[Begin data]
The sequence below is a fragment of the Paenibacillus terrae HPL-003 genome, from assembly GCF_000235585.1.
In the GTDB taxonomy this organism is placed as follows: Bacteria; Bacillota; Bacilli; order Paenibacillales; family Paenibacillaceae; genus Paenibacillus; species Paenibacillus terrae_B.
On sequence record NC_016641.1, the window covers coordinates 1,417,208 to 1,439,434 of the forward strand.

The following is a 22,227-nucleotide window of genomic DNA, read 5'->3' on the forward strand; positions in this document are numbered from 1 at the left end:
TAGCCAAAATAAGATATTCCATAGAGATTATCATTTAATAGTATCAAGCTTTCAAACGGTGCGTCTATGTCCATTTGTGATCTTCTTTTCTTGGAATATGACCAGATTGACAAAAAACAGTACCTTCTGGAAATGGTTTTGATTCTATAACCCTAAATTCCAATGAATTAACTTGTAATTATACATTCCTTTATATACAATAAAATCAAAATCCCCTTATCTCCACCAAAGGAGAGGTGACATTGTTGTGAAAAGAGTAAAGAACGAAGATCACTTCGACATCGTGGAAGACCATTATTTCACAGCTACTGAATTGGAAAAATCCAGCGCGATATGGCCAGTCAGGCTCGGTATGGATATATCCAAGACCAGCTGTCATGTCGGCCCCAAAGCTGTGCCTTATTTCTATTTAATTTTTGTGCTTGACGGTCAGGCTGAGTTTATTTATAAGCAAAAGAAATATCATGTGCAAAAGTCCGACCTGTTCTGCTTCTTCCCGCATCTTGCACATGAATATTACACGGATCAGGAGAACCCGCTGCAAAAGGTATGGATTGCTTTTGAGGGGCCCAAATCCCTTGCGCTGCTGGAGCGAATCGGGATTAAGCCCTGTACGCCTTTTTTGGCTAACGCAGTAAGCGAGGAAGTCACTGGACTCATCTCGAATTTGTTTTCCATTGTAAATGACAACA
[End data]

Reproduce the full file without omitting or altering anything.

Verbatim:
The sequence below is a fragment of the Paenibacillus terrae HPL-003 genome, from assembly GCF_000235585.1.
In the GTDB taxonomy this organism is placed as follows: Bacteria; Bacillota; Bacilli; order Paenibacillales; family Paenibacillaceae; genus Paenibacillus; species Paenibacillus terrae_B.
On sequence record NC_016641.1, the window covers coordinates 1,417,208 to 1,439,434 of the forward strand.

The following is a 22,227-nucleotide window of genomic DNA, read 5'->3' on the forward strand; positions in this document are numbered from 1 at the left end:
TAGCCAAAATAAGATATTCCATAGAGATTATCATTTAATAGTATCAAGCTTTCAAACGGTGCGTCTATGTCCATTTGTGATCTTCTTTTCTTGGAATATGACCAGATTGACAAAAAACAGTACCTTCTGGAAATGGTTTTGATTCTATAACCCTAAATTCCAATGAATTAACTTGTAATTATACATTCCTTTATATACAATAAAATCAAAATCCCCTTATCTCCACCAAAGGAGAGGTGACATTGTTGTGAAAAGAGTAAAGAACGAAGATCACTTCGACATCGTGGAAGACCATTATTTCACAGCTACTGAATTGGAAAAATCCAGCGCGATATGGCCAGTCAGGCTCGGTATGGATATATCCAAGACCAGCTGTCATGTCGGCCCCAAAGCTGTGCCTTATTTCTATTTAATTTTTGTGCTTGACGGTCAGGCTGAGTTTATTTATAAGCAAAAGAAATATCATGTGCAAAAGTCCGACCTGTTCTGCTTCTTCCCGCATCTTGCACATGAATATTACACGGATCAGGAGAACCCGCTGCAAAAGGTATGGATTGCTTTTGAGGGGCCCAAATCCCTTGCGCTGCTGGAGCGAATCGGGATTAAGCCCTGTACGCCTTTTTTGGCTAACGCAGTAAGCGAGGAAGTCACTGGACTCATCTCGAATTTGTTTTCCATTGTAAATGACAACA